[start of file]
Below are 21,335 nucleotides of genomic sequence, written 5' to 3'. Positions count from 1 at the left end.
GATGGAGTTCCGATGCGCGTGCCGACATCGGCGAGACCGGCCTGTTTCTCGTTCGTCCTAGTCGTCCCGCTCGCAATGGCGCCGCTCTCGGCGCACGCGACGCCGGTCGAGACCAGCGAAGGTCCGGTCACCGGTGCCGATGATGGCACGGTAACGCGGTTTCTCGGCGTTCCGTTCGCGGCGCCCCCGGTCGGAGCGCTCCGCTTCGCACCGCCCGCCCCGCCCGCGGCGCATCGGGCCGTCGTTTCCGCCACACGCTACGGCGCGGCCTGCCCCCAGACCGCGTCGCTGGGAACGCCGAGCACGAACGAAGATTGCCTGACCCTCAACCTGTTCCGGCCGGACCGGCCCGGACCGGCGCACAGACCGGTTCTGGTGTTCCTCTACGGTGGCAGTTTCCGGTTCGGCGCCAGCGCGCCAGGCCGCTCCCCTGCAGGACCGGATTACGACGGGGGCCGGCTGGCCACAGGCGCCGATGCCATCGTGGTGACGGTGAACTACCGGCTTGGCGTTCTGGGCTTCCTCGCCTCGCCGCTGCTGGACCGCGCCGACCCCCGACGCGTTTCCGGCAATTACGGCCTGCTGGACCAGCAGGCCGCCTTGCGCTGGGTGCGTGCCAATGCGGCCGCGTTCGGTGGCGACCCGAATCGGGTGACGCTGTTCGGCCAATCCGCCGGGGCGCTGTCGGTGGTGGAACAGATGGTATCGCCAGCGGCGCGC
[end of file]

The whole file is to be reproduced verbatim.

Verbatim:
Below are 21,335 nucleotides of genomic sequence, written 5' to 3'. Positions count from 1 at the left end.
GATGGAGTTCCGATGCGCGTGCCGACATCGGCGAGACCGGCCTGTTTCTCGTTCGTCCTAGTCGTCCCGCTCGCAATGGCGCCGCTCTCGGCGCACGCGACGCCGGTCGAGACCAGCGAAGGTCCGGTCACCGGTGCCGATGATGGCACGGTAACGCGGTTTCTCGGCGTTCCGTTCGCGGCGCCCCCGGTCGGAGCGCTCCGCTTCGCACCGCCCGCCCCGCCCGCGGCGCATCGGGCCGTCGTTTCCGCCACACGCTACGGCGCGGCCTGCCCCCAGACCGCGTCGCTGGGAACGCCGAGCACGAACGAAGATTGCCTGACCCTCAACCTGTTCCGGCCGGACCGGCCCGGACCGGCGCACAGACCGGTTCTGGTGTTCCTCTACGGTGGCAGTTTCCGGTTCGGCGCCAGCGCGCCAGGCCGCTCCCCTGCAGGACCGGATTACGACGGGGGCCGGCTGGCCACAGGCGCCGATGCCATCGTGGTGACGGTGAACTACCGGCTTGGCGTTCTGGGCTTCCTCGCCTCGCCGCTGCTGGACCGCGCCGACCCCCGACGCGTTTCCGGCAATTACGGCCTGCTGGACCAGCAGGCCGCCTTGCGCTGGGTGCGTGCCAATGCGGCCGCGTTCGGTGGCGACCCGAATCGGGTGACGCTGTTCGGCCAATCCGCCGGGGCGCTGTCGGTGGTGGAACAGATGGTATCGCCAGCGGCGCGC